Colleges Ramp Up Efforts To Hold On To Students

Professor Dan O'Neill talks with freshmen at Millersville University near Lancaster, Pa. i i

Professor Dan O'Neill talks with freshmen enrolled in his freshman seminar course on homelessness during orientation week at Millersville University near Lancaster, Pa. O'Neill, who is also an adviser, says he watches the students' study skills, how well they are managing their time, their alcohol use, sexual issues — all of the risk factors that can torpedo a student's chances of success. Larry Abramson/NPR hide caption

itoggle caption Larry Abramson/NPR
Professor Dan O'Neill talks with freshmen at Millersville University near Lancaster, Pa.

Professor Dan O'Neill talks with freshmen enrolled in his freshman seminar course on homelessness during orientation week at Millersville University near Lancaster, Pa. O'Neill, who is also an adviser, says he watches the students' study skills, how well they are managing their time, their alcohol use, sexual issues — all of the risk factors that can torpedo a student's chances of success.

Larry Abramson/NPR

Millions of college freshman are starting school this fall — and as they launch their new careers, they'll be told over and over how crucial a degree is.

Yet as many as half of all students who attend college might never complete their degrees.

Many schools view this as a crisis and have embraced a new mission: Retain students at all costs.

Professor Ralph Anttonen at Millersville University says even when he went to college, faculty were aware that many students would never finish. Anttonen, 69, says back then school administrators felt there was little they could do about this.

"It scared the hell out of me when [my professor] said, 'Look to your left, look to your right, one of you won't be here next semester,' " Anttonen says.

Now, getting students to graduate has become job No. 1 for many institutions.

Prepping Pupils For Longevity

Anttonen, known as "Doc," is the chief evangelist for getting students to graduate from the public institution outside Lancaster, Pa. Anttonen says retention, or holding on to students, is simple in theory.

"It's establishing a bond between that student and something in the institution," he says. "Be it a person, a program, a club, an activity."

But actually creating that bond with a bunch of teenagers is anything but simple.

One of the first activities that freshmen at Millersville experience is the freshman seminar, a key part of student orientation. Students meet for the first time with professor Dan O'Neill for a class on homelessness. Eight students slump in chairs in an auditorium. O'Neill explains the concept: They will look at what a home means in American culture — and what it means to lose your home.

The homelessness course is not graded; it's primarily meant to help integrate new students into their roles as college students and citizens of the Lancaster area. O'Neill also serves as these students' adviser. He uses the class as a way to probe strengths and weaknesses. He says he looks at their study skills, how well they are managing their time, their alcohol use, sexual issues — all of the risk factors that can torpedo a student's chances of success.

Risk factor No. 1 is being an undeclared freshman in the first place, as those are viewed as a threatened species. With no firm interest to guide them, they are more likely to be upset by the loss of a high school relationship or by bad grades in college.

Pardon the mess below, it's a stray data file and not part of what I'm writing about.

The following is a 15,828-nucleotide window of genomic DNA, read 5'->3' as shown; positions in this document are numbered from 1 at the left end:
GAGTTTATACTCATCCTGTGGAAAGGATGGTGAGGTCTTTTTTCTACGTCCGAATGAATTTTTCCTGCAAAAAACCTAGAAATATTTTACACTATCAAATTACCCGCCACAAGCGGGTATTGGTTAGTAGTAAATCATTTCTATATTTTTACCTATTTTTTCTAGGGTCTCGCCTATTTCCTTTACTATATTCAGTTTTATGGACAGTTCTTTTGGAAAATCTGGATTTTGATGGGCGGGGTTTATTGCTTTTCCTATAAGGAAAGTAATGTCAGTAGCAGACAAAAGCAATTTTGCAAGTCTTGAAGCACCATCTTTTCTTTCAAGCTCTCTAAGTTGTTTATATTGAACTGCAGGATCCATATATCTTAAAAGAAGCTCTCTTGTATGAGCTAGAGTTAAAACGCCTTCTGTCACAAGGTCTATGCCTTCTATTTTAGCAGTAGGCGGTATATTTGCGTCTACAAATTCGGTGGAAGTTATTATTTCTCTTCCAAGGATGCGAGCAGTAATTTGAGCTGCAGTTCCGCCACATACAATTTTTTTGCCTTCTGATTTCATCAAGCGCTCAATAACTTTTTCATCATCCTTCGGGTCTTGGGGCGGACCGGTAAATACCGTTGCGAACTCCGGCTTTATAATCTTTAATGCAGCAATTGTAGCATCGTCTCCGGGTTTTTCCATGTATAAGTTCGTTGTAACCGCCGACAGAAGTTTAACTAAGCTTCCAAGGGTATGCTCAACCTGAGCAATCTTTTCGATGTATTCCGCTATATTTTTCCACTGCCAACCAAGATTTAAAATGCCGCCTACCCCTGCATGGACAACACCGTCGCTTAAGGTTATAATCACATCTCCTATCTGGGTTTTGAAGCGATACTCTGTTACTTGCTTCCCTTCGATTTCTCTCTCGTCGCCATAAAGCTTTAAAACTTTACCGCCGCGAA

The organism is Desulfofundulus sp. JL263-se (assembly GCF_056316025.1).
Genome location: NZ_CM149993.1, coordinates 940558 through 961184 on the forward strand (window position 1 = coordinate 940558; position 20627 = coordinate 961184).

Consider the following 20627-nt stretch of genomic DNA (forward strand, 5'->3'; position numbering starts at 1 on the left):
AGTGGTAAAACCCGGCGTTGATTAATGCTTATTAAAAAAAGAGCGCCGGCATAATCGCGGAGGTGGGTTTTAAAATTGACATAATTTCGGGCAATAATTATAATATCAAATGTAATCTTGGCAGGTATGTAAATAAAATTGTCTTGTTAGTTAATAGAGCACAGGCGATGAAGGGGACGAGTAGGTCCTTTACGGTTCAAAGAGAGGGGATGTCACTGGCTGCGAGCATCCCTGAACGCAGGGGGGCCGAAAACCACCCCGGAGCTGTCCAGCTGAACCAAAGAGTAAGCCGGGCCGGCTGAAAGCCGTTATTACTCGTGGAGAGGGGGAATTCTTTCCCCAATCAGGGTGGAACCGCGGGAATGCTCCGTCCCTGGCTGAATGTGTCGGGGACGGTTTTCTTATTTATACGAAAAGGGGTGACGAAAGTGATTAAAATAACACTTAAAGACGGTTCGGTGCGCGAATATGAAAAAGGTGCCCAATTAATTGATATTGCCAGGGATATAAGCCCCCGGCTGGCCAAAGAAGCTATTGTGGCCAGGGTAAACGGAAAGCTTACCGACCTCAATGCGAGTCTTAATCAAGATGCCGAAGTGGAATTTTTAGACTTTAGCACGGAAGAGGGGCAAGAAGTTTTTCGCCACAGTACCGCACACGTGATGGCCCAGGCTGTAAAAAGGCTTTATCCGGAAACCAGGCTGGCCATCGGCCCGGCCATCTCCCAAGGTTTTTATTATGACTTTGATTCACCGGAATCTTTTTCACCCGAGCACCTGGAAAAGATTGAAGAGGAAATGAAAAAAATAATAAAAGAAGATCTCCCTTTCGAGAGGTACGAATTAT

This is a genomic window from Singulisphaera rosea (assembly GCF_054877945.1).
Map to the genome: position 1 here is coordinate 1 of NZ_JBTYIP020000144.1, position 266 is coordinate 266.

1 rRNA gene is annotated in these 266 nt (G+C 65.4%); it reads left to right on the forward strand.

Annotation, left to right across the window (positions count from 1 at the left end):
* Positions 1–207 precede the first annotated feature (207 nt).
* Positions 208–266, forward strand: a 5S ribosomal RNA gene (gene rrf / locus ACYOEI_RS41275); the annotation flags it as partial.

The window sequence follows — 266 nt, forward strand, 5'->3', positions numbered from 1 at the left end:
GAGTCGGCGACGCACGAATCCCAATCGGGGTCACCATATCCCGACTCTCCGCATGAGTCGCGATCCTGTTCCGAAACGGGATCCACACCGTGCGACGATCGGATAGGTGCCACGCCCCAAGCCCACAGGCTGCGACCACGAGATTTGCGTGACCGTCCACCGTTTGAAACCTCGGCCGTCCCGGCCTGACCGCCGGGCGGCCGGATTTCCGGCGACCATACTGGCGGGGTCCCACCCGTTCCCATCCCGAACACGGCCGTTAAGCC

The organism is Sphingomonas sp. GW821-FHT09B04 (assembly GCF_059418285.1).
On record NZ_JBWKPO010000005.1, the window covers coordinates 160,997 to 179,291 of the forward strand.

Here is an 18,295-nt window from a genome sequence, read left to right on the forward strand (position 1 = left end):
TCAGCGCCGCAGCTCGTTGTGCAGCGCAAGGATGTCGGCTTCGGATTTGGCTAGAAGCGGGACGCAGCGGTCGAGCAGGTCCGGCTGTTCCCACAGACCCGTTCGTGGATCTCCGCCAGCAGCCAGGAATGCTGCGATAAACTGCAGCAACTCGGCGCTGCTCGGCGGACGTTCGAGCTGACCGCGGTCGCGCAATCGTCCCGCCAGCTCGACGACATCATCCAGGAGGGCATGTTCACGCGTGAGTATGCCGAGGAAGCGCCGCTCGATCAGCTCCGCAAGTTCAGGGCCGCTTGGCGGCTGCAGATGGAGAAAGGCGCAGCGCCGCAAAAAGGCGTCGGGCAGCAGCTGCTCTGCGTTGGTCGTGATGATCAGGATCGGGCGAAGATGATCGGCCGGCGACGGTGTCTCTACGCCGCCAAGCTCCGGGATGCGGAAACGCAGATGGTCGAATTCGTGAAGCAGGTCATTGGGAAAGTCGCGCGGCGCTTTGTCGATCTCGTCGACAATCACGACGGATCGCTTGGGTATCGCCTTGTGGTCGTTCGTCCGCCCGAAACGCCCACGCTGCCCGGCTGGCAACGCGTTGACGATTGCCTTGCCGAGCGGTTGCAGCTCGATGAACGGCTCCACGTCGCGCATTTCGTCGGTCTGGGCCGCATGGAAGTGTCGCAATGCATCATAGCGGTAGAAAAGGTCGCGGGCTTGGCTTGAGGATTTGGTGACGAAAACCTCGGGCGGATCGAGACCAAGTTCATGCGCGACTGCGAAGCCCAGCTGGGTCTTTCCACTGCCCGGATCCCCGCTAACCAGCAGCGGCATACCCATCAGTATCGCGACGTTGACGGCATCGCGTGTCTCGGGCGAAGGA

Millersville President Fran McNairy says students at state schools are more likely to drift away than those chosen by selective institutions.

"It's easy to be able to retain and graduate the best and the brightest," she says.

Some Ivy League schools hand degrees to more than 90 percent of their students. But that's after they've cherry-picked those most likely to succeed. Millersville has to admit most of the students who apply. Still, thanks to its efforts at retention, this state school has a graduation rate that is much higher than similar schools.

Shedding Students — And Cash

McNairy says she is investing in retention efforts because it's the right thing to do, and because it saves money.

"When you lose a student, you have to replace a student," McNairy says. "That costs even more."

Recruiting is expensive, she says, in part because schools end up courting many students who then choose to go to another institution.

McNairy says she tries to make it everybody's mission at this school to hold on to students. That includes dorm staff, who might be the first people to notice that a student is depressed. And it includes the counseling service. Kelsey Backels, director of the counseling service, says she is already seeing the first signs of a malady that drives many students home: homesickness.

"Every day this week we've had one of our counselors on call in the office for homesick students," Backels says. "We had one yesterday who came on Tuesday and was ready to leave on Wednesday."

All this attention is not always welcome. During orientation, Millersville students are counseled, pep-talked and warned about every possible risk to their futures.

"It's boring, 'cause it is a lot of the same thing over and over again," says freshman Jessica Wall of Palmyra, Pa. "But it makes sense. It definitely will be beneficial in the long run."

Some retention programs are paying off. But the challenge continues to grow as schools accept more students with learning problems, students attending college for the first time and those heading to college from the military under the new GI Bill.

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